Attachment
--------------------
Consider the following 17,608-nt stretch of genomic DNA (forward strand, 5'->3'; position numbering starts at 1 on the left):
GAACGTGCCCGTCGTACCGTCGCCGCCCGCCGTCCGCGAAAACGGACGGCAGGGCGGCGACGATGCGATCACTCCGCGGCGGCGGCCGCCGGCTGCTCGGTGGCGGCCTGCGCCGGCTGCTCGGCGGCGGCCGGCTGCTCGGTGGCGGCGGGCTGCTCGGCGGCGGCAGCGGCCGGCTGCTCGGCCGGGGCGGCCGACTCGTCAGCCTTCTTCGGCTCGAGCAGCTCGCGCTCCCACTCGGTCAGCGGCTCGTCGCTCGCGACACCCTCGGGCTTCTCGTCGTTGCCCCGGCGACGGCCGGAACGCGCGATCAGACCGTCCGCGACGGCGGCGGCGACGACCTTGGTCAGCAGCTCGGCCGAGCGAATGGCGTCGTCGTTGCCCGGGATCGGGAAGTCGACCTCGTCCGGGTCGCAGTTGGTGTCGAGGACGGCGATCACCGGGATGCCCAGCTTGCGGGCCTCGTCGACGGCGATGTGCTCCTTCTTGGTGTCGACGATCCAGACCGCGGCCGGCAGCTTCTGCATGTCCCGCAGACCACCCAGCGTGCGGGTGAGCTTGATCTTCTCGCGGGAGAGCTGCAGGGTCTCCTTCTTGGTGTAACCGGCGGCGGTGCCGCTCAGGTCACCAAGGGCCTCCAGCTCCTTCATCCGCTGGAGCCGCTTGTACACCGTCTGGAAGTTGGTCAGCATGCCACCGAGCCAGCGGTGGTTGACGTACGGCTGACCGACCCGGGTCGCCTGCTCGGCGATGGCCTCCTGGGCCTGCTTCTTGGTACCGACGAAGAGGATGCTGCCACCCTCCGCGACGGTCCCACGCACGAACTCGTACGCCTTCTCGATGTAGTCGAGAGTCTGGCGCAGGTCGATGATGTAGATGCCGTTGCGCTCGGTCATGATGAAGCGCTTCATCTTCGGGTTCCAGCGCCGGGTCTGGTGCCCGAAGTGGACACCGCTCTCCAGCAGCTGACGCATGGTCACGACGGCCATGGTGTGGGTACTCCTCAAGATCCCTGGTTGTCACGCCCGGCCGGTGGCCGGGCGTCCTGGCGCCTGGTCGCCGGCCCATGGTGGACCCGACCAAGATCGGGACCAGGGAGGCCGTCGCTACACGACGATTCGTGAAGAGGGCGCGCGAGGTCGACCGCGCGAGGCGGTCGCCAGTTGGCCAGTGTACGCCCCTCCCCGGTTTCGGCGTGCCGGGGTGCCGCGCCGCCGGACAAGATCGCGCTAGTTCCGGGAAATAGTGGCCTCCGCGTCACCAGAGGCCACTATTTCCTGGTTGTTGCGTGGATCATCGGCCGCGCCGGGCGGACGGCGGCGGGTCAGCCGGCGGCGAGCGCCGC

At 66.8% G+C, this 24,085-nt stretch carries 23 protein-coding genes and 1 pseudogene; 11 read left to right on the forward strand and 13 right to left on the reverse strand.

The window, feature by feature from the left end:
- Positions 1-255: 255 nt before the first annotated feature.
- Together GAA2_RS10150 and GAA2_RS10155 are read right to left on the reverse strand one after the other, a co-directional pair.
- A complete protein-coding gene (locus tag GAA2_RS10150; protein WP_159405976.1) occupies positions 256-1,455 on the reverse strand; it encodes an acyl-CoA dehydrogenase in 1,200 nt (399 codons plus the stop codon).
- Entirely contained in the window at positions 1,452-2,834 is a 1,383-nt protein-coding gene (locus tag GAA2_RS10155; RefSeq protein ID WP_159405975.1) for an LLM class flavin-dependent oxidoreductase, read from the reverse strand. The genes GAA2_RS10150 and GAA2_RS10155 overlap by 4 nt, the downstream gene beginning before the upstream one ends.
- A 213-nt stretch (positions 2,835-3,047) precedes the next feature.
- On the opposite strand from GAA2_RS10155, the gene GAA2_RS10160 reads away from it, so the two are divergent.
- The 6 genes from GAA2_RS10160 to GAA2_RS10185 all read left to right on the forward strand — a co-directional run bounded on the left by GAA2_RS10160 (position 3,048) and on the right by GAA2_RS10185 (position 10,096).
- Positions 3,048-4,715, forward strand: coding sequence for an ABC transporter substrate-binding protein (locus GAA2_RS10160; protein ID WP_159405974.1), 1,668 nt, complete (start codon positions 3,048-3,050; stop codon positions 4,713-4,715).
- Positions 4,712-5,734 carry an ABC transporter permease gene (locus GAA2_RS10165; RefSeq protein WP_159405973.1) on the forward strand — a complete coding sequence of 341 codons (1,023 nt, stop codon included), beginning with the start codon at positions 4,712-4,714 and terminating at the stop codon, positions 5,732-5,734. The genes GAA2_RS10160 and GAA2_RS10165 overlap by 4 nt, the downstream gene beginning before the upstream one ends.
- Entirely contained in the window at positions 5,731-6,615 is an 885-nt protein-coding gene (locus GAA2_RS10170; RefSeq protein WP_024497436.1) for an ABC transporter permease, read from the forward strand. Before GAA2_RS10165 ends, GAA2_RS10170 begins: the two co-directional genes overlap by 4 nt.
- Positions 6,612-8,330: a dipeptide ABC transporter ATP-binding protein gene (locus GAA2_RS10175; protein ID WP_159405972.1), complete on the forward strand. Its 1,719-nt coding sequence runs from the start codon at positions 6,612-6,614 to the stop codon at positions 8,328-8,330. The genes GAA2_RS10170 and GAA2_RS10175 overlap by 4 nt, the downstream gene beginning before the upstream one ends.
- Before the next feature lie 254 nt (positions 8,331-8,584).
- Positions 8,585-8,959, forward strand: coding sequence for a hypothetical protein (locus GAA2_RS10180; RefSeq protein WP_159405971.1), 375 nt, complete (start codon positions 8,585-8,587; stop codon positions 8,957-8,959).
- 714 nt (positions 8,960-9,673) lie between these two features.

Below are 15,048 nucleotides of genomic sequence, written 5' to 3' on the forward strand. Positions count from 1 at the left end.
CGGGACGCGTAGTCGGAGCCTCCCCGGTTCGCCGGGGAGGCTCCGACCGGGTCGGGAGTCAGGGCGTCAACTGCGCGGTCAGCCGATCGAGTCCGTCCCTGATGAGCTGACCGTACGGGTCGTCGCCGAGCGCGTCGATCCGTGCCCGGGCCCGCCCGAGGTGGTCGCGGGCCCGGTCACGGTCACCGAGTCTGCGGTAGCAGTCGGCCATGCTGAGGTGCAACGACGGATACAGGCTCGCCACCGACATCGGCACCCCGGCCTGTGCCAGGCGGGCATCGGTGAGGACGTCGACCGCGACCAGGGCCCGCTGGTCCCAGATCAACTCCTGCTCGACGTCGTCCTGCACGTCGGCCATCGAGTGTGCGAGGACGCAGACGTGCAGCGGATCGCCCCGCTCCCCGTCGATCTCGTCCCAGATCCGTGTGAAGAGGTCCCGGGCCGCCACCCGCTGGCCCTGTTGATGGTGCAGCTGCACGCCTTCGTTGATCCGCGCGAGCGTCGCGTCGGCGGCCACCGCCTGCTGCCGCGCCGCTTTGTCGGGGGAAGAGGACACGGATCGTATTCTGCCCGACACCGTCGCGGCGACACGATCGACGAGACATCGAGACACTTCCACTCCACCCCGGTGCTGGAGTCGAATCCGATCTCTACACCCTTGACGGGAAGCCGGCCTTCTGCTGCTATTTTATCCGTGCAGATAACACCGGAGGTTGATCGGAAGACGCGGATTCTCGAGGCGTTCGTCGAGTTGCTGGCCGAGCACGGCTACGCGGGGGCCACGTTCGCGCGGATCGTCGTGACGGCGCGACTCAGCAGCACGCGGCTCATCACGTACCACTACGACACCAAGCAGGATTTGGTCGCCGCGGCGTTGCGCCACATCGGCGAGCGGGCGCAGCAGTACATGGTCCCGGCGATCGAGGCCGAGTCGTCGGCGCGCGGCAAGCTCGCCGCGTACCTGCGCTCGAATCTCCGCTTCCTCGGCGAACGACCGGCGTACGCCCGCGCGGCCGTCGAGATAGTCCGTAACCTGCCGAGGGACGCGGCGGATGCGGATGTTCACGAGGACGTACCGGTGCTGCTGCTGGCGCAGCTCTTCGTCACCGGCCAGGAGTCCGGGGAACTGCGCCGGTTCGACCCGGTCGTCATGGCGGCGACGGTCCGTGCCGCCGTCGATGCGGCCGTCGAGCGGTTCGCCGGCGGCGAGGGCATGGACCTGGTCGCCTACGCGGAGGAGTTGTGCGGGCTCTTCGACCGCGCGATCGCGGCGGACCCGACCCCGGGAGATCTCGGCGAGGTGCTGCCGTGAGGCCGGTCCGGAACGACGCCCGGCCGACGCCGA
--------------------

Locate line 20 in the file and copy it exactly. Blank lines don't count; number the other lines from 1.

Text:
CGGGACGCGTAGTCGGAGCCTCCCCGGTTCGCCGGGGAGGCTCCGACCGGGTCGGGAGTCAGGGCGTCAACTGCGCGGTCAGCCGATCGAGTCCGTCCCTGATGAGCTGACCGTACGGGTCGTCGCCGAGCGCGTCGATCCGTGCCCGGGCCCGCCCGAGGTGGTCGCGGGCCCGGTCACGGTCACCGAGTCTGCGGTAGCAGTCGGCCATGCTGAGGTGCAACGACGGATACAGGCTCGCCACCGACATCGGCACCCCGGCCTGTGCCAGGCGGGCATCGGTGAGGACGTCGACCGCGACCAGGGCCCGCTGGTCCCAGATCAACTCCTGCTCGACGTCGTCCTGCACGTCGGCCATCGAGTGTGCGAGGACGCAGACGTGCAGCGGATCGCCCCGCTCCCCGTCGATCTCGTCCCAGATCCGTGTGAAGAGGTCCCGGGCCGCCACCCGCTGGCCCTGTTGATGGTGCAGCTGCACGCCTTCGTTGATCCGCGCGAGCGTCGCGTCGGCGGCCACCGCCTGCTGCCGCGCCGCTTTGTCGGGGGAAGAGGACACGGATCGTATTCTGCCCGACACCGTCGCGGCGACACGATCGACGAGACATCGAGACACTTCCACTCCACCCCGGTGCTGGAGTCGAATCCGATCTCTACACCCTTGACGGGAAGCCGGCCTTCTGCTGCTATTTTATCCGTGCAGATAACACCGGAGGTTGATCGGAAGACGCGGATTCTCGAGGCGTTCGTCGAGTTGCTGGCCGAGCACGGCTACGCGGGGGCCACGTTCGCGCGGATCGTCGTGACGGCGCGACTCAGCAGCACGCGGCTCATCACGTACCACTACGACACCAAGCAGGATTTGGTCGCCGCGGCGTTGCGCCACATCGGCGAGCGGGCGCAGCAGTACATGGTCCCGGCGATCGAGGCCGAGTCGTCGGCGCGCGGCAAGCTCGCCGCGTACCTGCGCTCGAATCTCCGCTTCCTCGGCGAACGACCGGCGTACGCCCGCGCGGCCGTCGAGATAGTCCGTAACCTGCCGAGGGACGCGGCGGATGCGGATGTTCACGAGGACGTACCGGTGCTGCTGCTGGCGCAGCTCTTCGTCACCGGCCAGGAGTCCGGGGAACTGCGCCGGTTCGACCCGGTCGTCATGGCGGCGACGGTCCGTGCCGCCGTCGATGCGGCCGTCGAGCGGTTCGCCGGCGGCGAGGGCATGGACCTGGTCGCCTACGCGGAGGAGTTGTGCGGGCTCTTCGACCGCGCGATCGCGGCGGACCCGACCCCGGGAGATCTCGGCGAGGTGCTGCCGTGAGGCCGGTCCGGAACGACGCCCGGCCGACGCCGA